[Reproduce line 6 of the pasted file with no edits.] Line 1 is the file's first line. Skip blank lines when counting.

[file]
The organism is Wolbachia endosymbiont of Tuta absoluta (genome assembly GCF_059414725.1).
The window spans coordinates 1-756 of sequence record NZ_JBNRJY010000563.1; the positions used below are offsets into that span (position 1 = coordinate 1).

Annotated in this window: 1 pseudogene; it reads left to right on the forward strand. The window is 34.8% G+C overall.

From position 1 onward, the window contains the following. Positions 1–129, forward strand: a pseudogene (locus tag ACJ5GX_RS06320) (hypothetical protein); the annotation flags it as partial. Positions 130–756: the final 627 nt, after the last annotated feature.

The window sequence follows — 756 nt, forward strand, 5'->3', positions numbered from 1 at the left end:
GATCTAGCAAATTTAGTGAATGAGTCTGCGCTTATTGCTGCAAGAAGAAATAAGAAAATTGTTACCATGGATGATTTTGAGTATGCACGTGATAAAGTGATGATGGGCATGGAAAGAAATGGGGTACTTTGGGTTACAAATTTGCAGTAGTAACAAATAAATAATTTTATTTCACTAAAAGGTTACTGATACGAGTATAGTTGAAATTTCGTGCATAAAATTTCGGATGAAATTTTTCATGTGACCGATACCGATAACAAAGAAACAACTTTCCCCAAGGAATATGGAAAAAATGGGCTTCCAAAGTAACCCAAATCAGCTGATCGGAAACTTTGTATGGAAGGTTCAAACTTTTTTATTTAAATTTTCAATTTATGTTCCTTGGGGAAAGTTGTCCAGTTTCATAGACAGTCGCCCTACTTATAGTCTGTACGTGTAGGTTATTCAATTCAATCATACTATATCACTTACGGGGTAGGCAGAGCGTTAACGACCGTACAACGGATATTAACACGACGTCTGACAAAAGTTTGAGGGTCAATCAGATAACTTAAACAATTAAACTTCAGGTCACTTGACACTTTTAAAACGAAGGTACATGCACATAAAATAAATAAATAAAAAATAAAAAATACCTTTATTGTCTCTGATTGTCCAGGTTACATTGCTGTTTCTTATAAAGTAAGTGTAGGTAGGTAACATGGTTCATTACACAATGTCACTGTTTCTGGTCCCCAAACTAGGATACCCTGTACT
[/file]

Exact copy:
GATCTAGCAAATTTAGTGAATGAGTCTGCGCTTATTGCTGCAAGAAGAAATAAGAAAATTGTTACCATGGATGATTTTGAGTATGCACGTGATAAAGTGATGATGGGCATGGAAAGAAATGGGGTACTTTGGGTTACAAATTTGCAGTAGTAACAAATAAATAATTTTATTTCACTAAAAGGTTACTGATACGAGTATAGTTGAAATTTCGTGCATAAAATTTCGGATGAAATTTTTCATGTGACCGATACCGATAACAAAGAAACAACTTTCCCCAAGGAATATGGAAAAAATGGGCTTCCAAAGTAACCCAAATCAGCTGATCGGAAACTTTGTATGGAAGGTTCAAACTTTTTTATTTAAATTTTCAATTTATGTTCCTTGGGGAAAGTTGTCCAGTTTCATAGACAGTCGCCCTACTTATAGTCTGTACGTGTAGGTTATTCAATTCAATCATACTATATCACTTACGGGGTAGGCAGAGCGTTAACGACCGTACAACGGATATTAACACGACGTCTGACAAAAGTTTGAGGGTCAATCAGATAACTTAAACAATTAAACTTCAGGTCACTTGACACTTTTAAAACGAAGGTACATGCACATAAAATAAATAAATAAAAAATAAAAAATACCTTTATTGTCTCTGATTGTCCAGGTTACATTGCTGTTTCTTATAAAGTAAGTGTAGGTAGGTAACATGGTTCATTACACAATGTCACTGTTTCTGGTCCCCAAACTAGGATACCCTGTACT